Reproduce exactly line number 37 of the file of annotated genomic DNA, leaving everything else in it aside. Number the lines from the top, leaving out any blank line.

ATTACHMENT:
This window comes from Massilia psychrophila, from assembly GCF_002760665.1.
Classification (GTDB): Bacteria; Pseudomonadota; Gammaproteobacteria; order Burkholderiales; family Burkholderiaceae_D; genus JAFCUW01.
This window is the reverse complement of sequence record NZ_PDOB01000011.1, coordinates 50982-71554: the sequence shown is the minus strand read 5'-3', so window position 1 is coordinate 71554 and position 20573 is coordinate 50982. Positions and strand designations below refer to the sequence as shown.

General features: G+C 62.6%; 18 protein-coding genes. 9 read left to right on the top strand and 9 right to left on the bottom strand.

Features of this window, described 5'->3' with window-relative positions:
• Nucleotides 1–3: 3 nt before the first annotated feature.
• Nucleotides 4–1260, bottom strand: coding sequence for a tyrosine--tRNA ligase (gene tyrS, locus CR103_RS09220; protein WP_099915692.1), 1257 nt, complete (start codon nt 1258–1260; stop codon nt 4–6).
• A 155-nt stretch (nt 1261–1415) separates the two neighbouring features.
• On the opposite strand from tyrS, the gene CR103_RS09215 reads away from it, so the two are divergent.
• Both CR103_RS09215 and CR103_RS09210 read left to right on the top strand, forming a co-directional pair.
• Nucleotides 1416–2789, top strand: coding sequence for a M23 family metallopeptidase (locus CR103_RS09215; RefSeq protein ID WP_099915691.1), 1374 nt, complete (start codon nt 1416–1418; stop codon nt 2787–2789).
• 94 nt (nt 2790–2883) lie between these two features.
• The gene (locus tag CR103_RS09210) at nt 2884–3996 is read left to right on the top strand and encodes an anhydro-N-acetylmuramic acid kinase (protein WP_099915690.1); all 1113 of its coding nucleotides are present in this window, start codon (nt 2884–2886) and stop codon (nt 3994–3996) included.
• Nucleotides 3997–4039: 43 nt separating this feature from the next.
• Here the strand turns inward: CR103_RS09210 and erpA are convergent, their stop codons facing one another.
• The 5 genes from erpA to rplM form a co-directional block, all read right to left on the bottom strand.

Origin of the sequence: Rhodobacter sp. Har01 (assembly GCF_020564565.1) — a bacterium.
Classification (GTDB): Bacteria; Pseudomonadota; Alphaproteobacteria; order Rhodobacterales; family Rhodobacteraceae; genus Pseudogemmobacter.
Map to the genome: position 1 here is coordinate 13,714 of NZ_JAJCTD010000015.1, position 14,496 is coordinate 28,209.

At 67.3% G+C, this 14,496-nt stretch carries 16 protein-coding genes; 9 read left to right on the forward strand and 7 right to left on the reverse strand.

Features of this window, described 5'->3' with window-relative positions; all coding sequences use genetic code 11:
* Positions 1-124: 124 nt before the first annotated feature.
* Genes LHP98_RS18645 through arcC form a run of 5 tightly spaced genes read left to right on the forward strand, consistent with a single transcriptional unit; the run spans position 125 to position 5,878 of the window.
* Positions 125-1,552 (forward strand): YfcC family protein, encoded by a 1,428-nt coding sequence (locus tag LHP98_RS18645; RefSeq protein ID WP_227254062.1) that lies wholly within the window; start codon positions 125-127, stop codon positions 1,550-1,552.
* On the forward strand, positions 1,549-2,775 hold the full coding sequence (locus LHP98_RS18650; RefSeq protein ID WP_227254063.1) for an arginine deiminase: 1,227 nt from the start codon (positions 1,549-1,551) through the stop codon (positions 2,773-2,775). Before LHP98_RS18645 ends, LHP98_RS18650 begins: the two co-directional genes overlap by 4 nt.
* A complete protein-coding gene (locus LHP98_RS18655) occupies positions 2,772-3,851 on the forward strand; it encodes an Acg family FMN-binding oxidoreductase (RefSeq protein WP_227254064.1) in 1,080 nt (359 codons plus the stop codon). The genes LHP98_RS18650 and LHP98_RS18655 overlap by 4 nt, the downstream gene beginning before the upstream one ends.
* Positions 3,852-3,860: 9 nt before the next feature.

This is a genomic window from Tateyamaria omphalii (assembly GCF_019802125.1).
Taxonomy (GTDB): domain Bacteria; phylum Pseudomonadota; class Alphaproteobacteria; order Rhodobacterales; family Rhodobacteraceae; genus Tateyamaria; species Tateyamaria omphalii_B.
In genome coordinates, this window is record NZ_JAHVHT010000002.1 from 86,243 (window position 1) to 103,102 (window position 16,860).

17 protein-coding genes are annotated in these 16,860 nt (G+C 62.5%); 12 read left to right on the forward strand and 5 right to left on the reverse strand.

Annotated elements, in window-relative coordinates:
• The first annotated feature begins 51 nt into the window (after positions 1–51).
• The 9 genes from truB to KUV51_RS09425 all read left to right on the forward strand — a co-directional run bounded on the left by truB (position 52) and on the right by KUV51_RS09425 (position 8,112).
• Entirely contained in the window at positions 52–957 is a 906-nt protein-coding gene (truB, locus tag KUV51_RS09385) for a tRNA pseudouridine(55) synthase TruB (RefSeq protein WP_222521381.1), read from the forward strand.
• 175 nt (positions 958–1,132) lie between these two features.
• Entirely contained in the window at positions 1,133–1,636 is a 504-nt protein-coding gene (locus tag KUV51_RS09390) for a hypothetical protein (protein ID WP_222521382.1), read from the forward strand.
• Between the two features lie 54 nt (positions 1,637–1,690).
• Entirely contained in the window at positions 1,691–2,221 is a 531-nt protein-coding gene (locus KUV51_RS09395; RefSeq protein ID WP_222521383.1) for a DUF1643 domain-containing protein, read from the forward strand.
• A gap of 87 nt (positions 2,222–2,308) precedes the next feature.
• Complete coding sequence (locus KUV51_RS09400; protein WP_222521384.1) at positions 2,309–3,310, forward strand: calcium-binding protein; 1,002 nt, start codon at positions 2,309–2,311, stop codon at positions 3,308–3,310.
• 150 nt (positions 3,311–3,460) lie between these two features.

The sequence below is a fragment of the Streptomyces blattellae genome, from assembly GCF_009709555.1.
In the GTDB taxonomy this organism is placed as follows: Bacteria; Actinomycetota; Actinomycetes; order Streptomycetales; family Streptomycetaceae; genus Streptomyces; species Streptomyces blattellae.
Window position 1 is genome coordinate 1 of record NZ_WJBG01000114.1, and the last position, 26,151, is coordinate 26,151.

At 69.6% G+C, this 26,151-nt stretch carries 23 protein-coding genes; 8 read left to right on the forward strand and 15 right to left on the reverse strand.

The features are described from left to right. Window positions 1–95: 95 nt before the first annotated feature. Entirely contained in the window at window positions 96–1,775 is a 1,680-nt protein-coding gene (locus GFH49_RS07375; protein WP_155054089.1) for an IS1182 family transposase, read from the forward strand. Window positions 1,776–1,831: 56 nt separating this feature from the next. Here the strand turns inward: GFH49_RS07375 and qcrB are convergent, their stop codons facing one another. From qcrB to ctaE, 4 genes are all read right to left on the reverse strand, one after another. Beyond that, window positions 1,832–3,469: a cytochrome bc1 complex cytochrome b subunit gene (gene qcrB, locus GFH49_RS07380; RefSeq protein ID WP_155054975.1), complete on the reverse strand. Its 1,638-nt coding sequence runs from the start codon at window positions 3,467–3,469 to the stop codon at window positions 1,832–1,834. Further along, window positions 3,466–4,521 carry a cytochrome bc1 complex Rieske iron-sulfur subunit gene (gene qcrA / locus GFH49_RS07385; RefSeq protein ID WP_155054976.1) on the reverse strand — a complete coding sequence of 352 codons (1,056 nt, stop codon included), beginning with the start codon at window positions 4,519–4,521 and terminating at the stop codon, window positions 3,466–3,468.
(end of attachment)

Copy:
• Entirely contained in the window at positions 1,133–1,636 is a 504-nt protein-coding gene (locus tag KUV51_RS09390) for a hypothetical protein (protein ID WP_222521382.1), read from the forward strand.